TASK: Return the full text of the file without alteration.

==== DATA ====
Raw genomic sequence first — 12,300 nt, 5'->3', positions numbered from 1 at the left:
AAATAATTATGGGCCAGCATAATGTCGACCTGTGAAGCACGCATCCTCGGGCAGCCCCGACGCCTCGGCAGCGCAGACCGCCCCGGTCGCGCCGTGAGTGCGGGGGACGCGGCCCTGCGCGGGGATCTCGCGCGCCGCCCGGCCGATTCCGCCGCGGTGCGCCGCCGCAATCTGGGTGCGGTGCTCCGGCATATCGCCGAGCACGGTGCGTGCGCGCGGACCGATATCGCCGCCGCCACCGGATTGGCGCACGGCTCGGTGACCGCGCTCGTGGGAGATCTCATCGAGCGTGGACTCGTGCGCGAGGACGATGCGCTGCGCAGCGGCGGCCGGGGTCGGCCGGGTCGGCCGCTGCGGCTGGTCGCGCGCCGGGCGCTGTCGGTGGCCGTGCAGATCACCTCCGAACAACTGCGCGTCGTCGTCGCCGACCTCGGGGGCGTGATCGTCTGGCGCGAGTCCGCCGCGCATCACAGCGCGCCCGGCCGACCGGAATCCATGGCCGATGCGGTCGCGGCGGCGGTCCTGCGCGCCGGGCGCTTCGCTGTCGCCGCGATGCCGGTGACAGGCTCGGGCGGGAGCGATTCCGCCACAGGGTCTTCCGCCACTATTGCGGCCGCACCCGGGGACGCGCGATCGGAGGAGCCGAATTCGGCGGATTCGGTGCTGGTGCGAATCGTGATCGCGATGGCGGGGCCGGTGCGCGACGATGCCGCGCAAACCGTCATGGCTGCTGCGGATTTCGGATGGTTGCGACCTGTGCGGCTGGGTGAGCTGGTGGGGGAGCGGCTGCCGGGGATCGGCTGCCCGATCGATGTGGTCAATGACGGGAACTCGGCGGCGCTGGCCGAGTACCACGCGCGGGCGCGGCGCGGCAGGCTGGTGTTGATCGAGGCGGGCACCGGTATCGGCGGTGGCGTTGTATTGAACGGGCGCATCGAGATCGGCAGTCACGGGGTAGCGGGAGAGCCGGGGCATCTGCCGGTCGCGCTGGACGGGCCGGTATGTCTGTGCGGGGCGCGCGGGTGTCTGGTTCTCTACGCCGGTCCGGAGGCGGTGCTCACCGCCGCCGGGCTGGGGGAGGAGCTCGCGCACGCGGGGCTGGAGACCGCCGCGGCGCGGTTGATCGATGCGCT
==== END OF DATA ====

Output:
Raw genomic sequence first — 12,300 nt, 5'->3', positions numbered from 1 at the left:
AAATAATTATGGGCCAGCATAATGTCGACCTGTGAAGCACGCATCCTCGGGCAGCCCCGACGCCTCGGCAGCGCAGACCGCCCCGGTCGCGCCGTGAGTGCGGGGGACGCGGCCCTGCGCGGGGATCTCGCGCGCCGCCCGGCCGATTCCGCCGCGGTGCGCCGCCGCAATCTGGGTGCGGTGCTCCGGCATATCGCCGAGCACGGTGCGTGCGCGCGGACCGATATCGCCGCCGCCACCGGATTGGCGCACGGCTCGGTGACCGCGCTCGTGGGAGATCTCATCGAGCGTGGACTCGTGCGCGAGGACGATGCGCTGCGCAGCGGCGGCCGGGGTCGGCCGGGTCGGCCGCTGCGGCTGGTCGCGCGCCGGGCGCTGTCGGTGGCCGTGCAGATCACCTCCGAACAACTGCGCGTCGTCGTCGCCGACCTCGGGGGCGTGATCGTCTGGCGCGAGTCCGCCGCGCATCACAGCGCGCCCGGCCGACCGGAATCCATGGCCGATGCGGTCGCGGCGGCGGTCCTGCGCGCCGGGCGCTTCGCTGTCGCCGCGATGCCGGTGACAGGCTCGGGCGGGAGCGATTCCGCCACAGGGTCTTCCGCCACTATTGCGGCCGCACCCGGGGACGCGCGATCGGAGGAGCCGAATTCGGCGGATTCGGTGCTGGTGCGAATCGTGATCGCGATGGCGGGGCCGGTGCGCGACGATGCCGCGCAAACCGTCATGGCTGCTGCGGATTTCGGATGGTTGCGACCTGTGCGGCTGGGTGAGCTGGTGGGGGAGCGGCTGCCGGGGATCGGCTGCCCGATCGATGTGGTCAATGACGGGAACTCGGCGGCGCTGGCCGAGTACCACGCGCGGGCGCGGCGCGGCAGGCTGGTGTTGATCGAGGCGGGCACCGGTATCGGCGGTGGCGTTGTATTGAACGGGCGCATCGAGATCGGCAGTCACGGGGTAGCGGGAGAGCCGGGGCATCTGCCGGTCGCGCTGGACGGGCCGGTATGTCTGTGCGGGGCGCGCGGGTGTCTGGTTCTCTACGCCGGTCCGGAGGCGGTGCTCACCGCCGCCGGGCTGGGGGAGGAGCTCGCGCACGCGGGGCTGGAGACCGCCGCGGCGCGGTTGATCGATGCGCT